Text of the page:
Excel Formula: Use VLOOKUP Function with Multiple Sheets

The VLOOKUP function is basically used to search values vertically, and it’s a very easy and useful tool in Excel. This article will discuss how to utilize the Excel VLOOKUP formula with multiple sheets. This function actually returns dates, strings, numerical values, etc.


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Learn to Utilize VLOOKUP Function with Multiple Sheets Using Excel Formula with These 5 Examples

There are several ways of using the VLOOKUP formula with several sheets. We used three datasets that contained GRE scores from admission candidates from three different countries.

In our first sheet, scores of candidates from Mexico are given.

The scores of Canadian candidates are shown on the following sheet.

On the third sheet, scores for Chinese candidates are given.


Example

1. Integrating Multiple Functions

You can combine multiple functions with VLOOKUP to achieve your goal. The functions that you can use with VLOOKUP are  IFERROR, INDIRECT, MATCH, and COUNTIF functions.

Let’s see how to do this with some simple steps.

⬇️⬇️ STEPS ⬇️⬇️

  • First, in any part of your worksheet, name the other sheets you’ll be looking at for data. Here, we have created an array with other sheets’ names on cell F6:H6.

Excel VLOOKUP Function with Multiple Sheets Combining Multiple Functions

  • After that, insert the given formula, we have inserted the formula given below in cell C6.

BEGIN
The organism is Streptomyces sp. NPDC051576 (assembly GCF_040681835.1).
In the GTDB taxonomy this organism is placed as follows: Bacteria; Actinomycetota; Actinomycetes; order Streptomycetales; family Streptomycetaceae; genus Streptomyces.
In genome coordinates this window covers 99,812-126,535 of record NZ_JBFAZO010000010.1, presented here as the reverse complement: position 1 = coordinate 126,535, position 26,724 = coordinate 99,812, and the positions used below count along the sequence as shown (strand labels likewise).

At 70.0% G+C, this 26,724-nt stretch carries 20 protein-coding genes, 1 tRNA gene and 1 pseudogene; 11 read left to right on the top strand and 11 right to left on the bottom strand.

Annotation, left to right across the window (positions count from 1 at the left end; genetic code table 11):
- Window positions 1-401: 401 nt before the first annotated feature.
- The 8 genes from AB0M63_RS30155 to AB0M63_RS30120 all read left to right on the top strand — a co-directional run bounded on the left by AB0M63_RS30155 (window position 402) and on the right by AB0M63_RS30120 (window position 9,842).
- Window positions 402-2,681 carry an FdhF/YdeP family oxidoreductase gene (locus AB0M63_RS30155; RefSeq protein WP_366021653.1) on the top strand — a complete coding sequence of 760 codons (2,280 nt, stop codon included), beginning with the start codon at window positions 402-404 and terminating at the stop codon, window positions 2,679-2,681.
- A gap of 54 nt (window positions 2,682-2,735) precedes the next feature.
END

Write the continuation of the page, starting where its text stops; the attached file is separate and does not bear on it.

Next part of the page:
=IFERROR(VLOOKUP(B6,INDIRECT(“‘”&INDEX($F$6:$H$6,1,MATCH(TRUE,COUNTIF(INDIRECT(“‘”&$F$6:$H$6&”‘!B6:B17″),B6)>0,0))&”‘!$B$6:$D$17″),2,FALSE),”Absent”)

VLOOKUP between Multiple Sheets Applying INDIRECT Function

🔨 Formula Breakdown

IFERROR(VLOOKUP(B6,INDIRECT(“‘”&INDEX($F$6:$H$6,1,MATCH(TRUE,COUNTIF(INDIRECT(“‘”&$F$6:$H$6&”‘!B6:B17″),B6)>0,0))&”‘!$B$6:$D$17″),2,FALSE),”Absent”)

👉 The number of times the value in cell B6 is present in the range Mexico is first provided by COUNTIF(INDIRECT(“‘”&$F$6:$H$6&”‘!B6:B17”)! Canada, B6:B17 Chinese, and B6:B17! B6–B17, in that order.

👉 The worksheet names are $F$6:$H$6 in this instance. As a result, “Sheet Name” is passed to the INDIRECT formula! B6:B17. The function’s return value in this section is, therefore {0, 0, 1}.

👉 This causes MATCH(TRUE,COUNTIF(INDIRECT(“‘”&$F$6:$H$6&”‘!B6:B17”),$B6)>0,0) to change into MATCH(TRUE,0,0,1>0,0), which returns the worksheet that has the value in B6. In this case, the result is 3.

👉 As the value in B6 (Lin) is found in worksheet no. 3, it thus returned 3 ( Chinese).

👉 This causes INDEX($F$6:$H$6,1,MATCH(TRUE,COUNTIF(INDIRECT(“‘”&$F$6:$H$6&”‘!B6:B17”),$B6)>0,0) to change into INDEX($F$6:$H$6,1,3), which is in charge of returning the precise name of the worksheet where the value in cell B6 is. Therefore, it gives value Chinese.